Characterization of the Stanford Integrated Psychosocial Assessment for Transplant (SIPAT) in Lung Transplant Candidates

Yelena Chernyak, Danielle R. Henderson, Lisa Teh, Anna Leigh Powell, Kendra E. Hinton, Chadi A. Hage

Research output: Contribution to journalArticlepeer-review

Abstract

The SIPAT is a standardized measure for pre-transplant psychosocial evaluation. Previous SIPAT studies utilized a relatively small lung transplant sample and only included listed patients. This study characterized the SIPAT in 147 lung transplant candidates to better elucidate its utility. The average score corresponded to a minimally acceptable rating and nearly half of the patients had relative or absolute contraindications. Interstitial Lung Disease (ILD) patients scored more favorably than non-ILD patients (U = 7.69, p <.05). The Total (β = − .05, SE =.018, p <.01), Social Support Subscale (β = − .133, SE =.058, p <.05), and Psychosocial Stability and Psychopathology Subscale (β = − .103, SE =.040, p <.05) significantly predicted listing status. The SIPAT has a unique profile in lung transplant candidates and demonstrated utility for guiding transplant decisions. Future research should examine which lung transplant outcomes are significantly associated with SIPAT scores.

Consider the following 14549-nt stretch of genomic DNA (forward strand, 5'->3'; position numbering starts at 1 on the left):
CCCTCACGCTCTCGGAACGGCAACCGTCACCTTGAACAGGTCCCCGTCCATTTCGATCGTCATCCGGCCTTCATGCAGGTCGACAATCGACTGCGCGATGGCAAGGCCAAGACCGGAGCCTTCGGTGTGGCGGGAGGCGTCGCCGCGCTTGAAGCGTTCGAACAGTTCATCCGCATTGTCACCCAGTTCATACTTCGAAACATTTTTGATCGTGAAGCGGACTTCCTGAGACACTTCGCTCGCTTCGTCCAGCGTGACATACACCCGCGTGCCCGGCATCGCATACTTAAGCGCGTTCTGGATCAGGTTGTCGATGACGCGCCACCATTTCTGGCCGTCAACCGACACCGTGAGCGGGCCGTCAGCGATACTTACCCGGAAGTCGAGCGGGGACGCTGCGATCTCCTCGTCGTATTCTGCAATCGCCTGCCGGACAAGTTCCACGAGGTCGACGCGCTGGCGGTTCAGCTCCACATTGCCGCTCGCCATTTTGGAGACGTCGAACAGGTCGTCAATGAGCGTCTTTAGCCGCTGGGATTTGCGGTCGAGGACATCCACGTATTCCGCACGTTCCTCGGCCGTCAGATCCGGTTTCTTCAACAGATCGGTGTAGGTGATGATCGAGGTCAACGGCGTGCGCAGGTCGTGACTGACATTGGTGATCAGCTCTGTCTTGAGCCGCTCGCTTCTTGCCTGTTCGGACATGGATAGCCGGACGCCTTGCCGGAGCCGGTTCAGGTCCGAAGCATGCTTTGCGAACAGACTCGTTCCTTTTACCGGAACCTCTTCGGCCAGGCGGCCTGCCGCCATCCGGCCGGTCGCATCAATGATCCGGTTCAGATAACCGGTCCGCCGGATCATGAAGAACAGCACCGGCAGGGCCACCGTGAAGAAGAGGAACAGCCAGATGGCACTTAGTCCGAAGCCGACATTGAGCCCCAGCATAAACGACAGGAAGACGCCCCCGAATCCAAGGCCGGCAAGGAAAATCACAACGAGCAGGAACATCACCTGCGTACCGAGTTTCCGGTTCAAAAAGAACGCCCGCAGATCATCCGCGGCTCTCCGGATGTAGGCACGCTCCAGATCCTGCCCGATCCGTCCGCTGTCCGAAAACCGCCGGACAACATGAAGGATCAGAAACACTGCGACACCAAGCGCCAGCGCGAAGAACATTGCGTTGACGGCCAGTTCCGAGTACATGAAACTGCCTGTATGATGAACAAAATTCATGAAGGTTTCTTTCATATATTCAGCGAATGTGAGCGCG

Original languageEnglish (US)
JournalJournal of Clinical Psychology in Medical Settings
DOIs
StateAccepted/In press - 2021
Externally publishedYes

Keywords

  • Clinical Psychology
  • Lung Transplantation
  • Medical Clearance
  • Psychological Interview

ASJC Scopus subject areas

  • Clinical Psychology

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